President Joe Biden will tell the world Tuesday that the United States wants to avoid a Cold War with China, while pivoting from continuous post-9/11 conflicts to an era of US-led diplomacy.
Biden’s first speech as US president to the annual United Nations General Assembly in New York faces a tough reception.
He has spent his presidency branding countries like China and Russia as the opposing side in a generational, global struggle between autocrats and democracies.
Close ally France is also furious at what it calls backstabbing by Washington in a defense pact that will see Australia acquire US nuclear submarine technology, while ditching previous plans for French conventional submarines.
Throw in the hangover from the traumatic Afghanistan exit — where victorious Taliban guerrillas forced the US-led alliance into a hasty, at times chaotic, withdrawal — and Biden can expect some skepticism.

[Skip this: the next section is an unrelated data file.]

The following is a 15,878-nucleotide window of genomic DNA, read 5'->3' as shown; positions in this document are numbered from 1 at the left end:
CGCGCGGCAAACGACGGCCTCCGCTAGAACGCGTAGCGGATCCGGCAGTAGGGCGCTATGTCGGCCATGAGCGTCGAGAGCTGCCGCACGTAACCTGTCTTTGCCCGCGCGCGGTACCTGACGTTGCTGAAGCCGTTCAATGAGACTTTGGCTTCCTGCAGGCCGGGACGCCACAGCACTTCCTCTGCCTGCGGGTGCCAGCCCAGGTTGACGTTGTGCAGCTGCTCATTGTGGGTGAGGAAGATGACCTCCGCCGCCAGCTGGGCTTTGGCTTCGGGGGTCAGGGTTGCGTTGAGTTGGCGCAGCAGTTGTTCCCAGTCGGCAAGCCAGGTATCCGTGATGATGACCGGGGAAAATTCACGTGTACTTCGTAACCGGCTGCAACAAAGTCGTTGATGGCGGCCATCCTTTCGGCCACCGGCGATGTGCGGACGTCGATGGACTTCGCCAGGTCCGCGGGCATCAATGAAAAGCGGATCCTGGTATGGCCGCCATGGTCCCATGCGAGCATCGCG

However, Biden will argue from the UN rostrum that the United States is stepping in to save the world from the Covid pandemic, leading on climate crisis measures and rebuilding democratic ties frayed under Donald Trump.
And he will insist that his drive to deepen the US footprint in Asia — the new nuclear submarines pact with Australia is only the latest building block — doesn’t have to mean confrontation with China.
Biden will say “he does not believe in the notion of a new Cold War with the world divided into blocks. He believes in vigorous, intensive, principled competition,” a senior US official said, speaking on condition of anonymity.
Reinforcing that theme of a United States wanting to turn the page on two decades of conflicts, Biden will vow a shift to diplomatic leadership, the official said.